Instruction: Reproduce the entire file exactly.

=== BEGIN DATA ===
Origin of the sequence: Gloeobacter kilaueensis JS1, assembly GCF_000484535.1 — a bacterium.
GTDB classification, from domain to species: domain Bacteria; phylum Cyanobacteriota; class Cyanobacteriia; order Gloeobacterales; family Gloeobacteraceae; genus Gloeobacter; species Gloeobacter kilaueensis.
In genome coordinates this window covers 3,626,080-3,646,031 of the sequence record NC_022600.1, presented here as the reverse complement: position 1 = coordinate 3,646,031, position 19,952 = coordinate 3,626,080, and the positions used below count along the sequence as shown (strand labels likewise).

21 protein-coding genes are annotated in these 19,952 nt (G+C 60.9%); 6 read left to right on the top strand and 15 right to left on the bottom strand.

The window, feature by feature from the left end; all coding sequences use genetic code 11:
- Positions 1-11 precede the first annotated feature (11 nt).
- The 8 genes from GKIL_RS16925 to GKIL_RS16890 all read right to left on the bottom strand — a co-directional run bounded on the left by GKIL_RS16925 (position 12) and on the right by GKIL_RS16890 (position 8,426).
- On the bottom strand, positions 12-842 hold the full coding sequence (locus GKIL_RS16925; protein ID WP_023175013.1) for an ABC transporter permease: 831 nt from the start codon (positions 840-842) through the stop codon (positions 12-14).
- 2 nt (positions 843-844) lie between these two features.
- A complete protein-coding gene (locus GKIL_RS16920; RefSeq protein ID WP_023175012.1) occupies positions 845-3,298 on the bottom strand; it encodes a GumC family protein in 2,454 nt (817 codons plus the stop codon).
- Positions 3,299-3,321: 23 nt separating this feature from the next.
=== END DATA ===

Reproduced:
Origin of the sequence: Gloeobacter kilaueensis JS1, assembly GCF_000484535.1 — a bacterium.
GTDB classification, from domain to species: domain Bacteria; phylum Cyanobacteriota; class Cyanobacteriia; order Gloeobacterales; family Gloeobacteraceae; genus Gloeobacter; species Gloeobacter kilaueensis.
In genome coordinates this window covers 3,626,080-3,646,031 of the sequence record NC_022600.1, presented here as the reverse complement: position 1 = coordinate 3,646,031, position 19,952 = coordinate 3,626,080, and the positions used below count along the sequence as shown (strand labels likewise).

21 protein-coding genes are annotated in these 19,952 nt (G+C 60.9%); 6 read left to right on the top strand and 15 right to left on the bottom strand.

The window, feature by feature from the left end; all coding sequences use genetic code 11:
- Positions 1-11 precede the first annotated feature (11 nt).
- The 8 genes from GKIL_RS16925 to GKIL_RS16890 all read right to left on the bottom strand — a co-directional run bounded on the left by GKIL_RS16925 (position 12) and on the right by GKIL_RS16890 (position 8,426).
- On the bottom strand, positions 12-842 hold the full coding sequence (locus GKIL_RS16925; protein ID WP_023175013.1) for an ABC transporter permease: 831 nt from the start codon (positions 840-842) through the stop codon (positions 12-14).
- 2 nt (positions 843-844) lie between these two features.
- A complete protein-coding gene (locus GKIL_RS16920; RefSeq protein ID WP_023175012.1) occupies positions 845-3,298 on the bottom strand; it encodes a GumC family protein in 2,454 nt (817 codons plus the stop codon).
- Positions 3,299-3,321: 23 nt separating this feature from the next.